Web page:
I was recently considering a change of identity. No, not some witness protection-style change of name, face and address; but a change of alias related to my musical output. My ‘sound’ and working practices are constantly changing, so it seemed like a good idea to build up a new name and listener-base. In the end, I decided against it as I seem to have a decent enough (in my view, at least) number of listeners and plays on Last.fm, and to start all over again would mean I’d have to start at zero.
Likewise for my collaboration with Pixieguts. We’ve considered changing the name from ‘Dementio13 Feat Pixieguts‘ (and the confusion between that name and Pix’s and my own solo outputs) to a more ‘band’-like alias which would reflect our music more concisely.
Anyway, it got me to thinking: does it matter what the name is? Surely its the music which matters.
But then, in music, as in many of the Arts, image and cultural-reference is everything.
I’ve written about this subject in part in the blog ‘Twentieth Century Praxis Audio‘. As part of my reminiscences, I mention the name of my eighties band The Red October Factory:
“Our band got christened sometime in early 1985, ‘The Red October
Factory’. The name seemed perfect, it contained the word ‘Factory’ in
it for starters. But it also alluded to the Eastern Bloc (the real Red
October was a Russian factory that either produced warheads, or
chocolate, I can’t remember!) and all that that entailed. The name was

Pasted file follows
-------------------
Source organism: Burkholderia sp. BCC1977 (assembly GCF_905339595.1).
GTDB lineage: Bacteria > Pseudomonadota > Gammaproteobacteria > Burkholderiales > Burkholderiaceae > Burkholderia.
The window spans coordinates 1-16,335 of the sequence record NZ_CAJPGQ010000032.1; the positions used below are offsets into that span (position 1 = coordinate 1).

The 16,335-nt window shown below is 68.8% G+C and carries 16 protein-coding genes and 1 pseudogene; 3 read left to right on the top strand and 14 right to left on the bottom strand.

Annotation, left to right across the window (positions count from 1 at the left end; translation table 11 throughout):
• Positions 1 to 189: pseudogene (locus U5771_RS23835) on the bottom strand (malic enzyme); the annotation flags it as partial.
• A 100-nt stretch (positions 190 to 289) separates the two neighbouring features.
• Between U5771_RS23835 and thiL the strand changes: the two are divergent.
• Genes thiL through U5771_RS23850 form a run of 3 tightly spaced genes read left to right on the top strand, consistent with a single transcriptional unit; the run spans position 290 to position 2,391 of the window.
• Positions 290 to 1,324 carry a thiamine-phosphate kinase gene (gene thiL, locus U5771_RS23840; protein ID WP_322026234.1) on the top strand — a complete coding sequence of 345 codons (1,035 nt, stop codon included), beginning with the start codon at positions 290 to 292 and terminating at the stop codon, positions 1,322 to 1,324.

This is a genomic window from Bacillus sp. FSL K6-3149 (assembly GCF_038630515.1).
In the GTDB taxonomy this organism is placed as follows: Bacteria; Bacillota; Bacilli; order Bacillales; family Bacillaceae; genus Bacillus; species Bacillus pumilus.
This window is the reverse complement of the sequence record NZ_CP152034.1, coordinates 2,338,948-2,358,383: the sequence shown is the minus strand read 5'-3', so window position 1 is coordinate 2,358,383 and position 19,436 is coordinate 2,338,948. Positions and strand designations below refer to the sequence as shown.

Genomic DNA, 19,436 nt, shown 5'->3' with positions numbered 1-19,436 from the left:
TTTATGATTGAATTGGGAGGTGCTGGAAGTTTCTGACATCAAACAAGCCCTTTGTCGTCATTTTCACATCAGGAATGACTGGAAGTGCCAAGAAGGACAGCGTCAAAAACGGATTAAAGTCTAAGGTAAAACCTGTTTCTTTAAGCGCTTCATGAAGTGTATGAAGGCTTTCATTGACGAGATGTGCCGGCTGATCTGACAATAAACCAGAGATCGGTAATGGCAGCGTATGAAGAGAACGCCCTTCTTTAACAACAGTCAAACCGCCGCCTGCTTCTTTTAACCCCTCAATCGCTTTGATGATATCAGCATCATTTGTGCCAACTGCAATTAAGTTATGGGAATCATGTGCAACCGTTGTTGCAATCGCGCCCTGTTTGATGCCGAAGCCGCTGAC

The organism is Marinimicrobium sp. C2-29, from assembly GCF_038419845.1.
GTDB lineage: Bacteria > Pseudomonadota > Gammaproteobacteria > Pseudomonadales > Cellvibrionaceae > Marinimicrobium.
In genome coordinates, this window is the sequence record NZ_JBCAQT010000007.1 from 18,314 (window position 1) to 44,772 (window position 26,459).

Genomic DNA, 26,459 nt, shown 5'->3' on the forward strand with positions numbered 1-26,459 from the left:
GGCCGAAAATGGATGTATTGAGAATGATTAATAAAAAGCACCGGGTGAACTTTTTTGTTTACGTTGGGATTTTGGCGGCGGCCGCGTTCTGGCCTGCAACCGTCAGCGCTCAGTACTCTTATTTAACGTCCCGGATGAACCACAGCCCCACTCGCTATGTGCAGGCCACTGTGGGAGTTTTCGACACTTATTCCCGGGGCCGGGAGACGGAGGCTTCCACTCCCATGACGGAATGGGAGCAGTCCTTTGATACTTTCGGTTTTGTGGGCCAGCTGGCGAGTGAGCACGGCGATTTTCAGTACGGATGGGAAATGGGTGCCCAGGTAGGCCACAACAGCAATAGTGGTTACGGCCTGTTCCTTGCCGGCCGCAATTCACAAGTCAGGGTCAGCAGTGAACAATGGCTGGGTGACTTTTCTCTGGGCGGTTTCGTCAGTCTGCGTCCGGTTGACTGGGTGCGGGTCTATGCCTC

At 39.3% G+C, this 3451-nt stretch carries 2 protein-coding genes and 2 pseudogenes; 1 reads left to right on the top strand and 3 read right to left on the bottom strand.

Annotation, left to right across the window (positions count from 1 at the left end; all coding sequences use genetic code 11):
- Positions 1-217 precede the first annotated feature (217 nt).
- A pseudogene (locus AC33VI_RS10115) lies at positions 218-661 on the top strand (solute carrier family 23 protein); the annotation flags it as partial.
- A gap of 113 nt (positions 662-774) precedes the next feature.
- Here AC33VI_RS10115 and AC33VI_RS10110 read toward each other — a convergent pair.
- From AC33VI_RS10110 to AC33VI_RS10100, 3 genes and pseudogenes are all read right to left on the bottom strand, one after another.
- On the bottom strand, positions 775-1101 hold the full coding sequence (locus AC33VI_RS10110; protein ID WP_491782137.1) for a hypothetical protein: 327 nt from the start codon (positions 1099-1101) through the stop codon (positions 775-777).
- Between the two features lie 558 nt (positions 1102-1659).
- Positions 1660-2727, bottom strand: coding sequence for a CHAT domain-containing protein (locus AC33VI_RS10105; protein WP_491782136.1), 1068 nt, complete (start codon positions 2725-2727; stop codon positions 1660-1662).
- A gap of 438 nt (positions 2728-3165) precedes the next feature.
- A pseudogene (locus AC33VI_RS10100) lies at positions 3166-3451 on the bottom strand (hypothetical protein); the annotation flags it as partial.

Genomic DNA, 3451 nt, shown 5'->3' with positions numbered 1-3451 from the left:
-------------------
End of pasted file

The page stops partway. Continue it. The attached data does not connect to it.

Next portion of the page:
austere and industrial; everything we aspired to be musically.”
Likewise, I mention elsewhere in the post ‘The 10 Commandments Of Electronica‘:
“Your name will be without emotion or meaning.
An artist’s moniker is all important; it’s a statement of intent to
your listener…or not, in the case of electronica. Preferably your
artist name will be without any meaning to the average listener at all;
it will involve sheer nonsense (a made-up word such as, say, ‘Autechre‘), or the ultimate in geekery (involving the name of a piece of equipment, like ‘Aphex Twin‘), or, even better, it will involve numbers (’Prefuse 73‘).
By doing this, you are saying, “Listen to me, my music is
technological, it does not stir your emotions, in fact, it is cold and
harsh. It does not follow conventions and is difficult to understand.”
It can also be read as meaning, “My music is a puzzle. To me, as much
as it is to you….in fact, I just recorded a sequence of random noises,
fed it through a ring modulator and then got confused…”
You may, of course, use your own name….but only if you have a middle initial to give you extra kudos (Richard H Kirk).”
Pixiguts pointed out to me that the word “Head” has been part of the names of some very respected and successful bands:
Portishead; Radiohead; Severed Heads; Talking Heads….
Likewise with abbreviations:
DMX, DNA, LFO, ELO, and the ultimate in abbreviated aliases:
or ‘Symbol’ (The Artist Formerly Known As Prince)
Numbers also figure in some names to give credibility:
Its a mystery to me…….if you’re a musician, I’d be interested to hear how you came across your name, and why.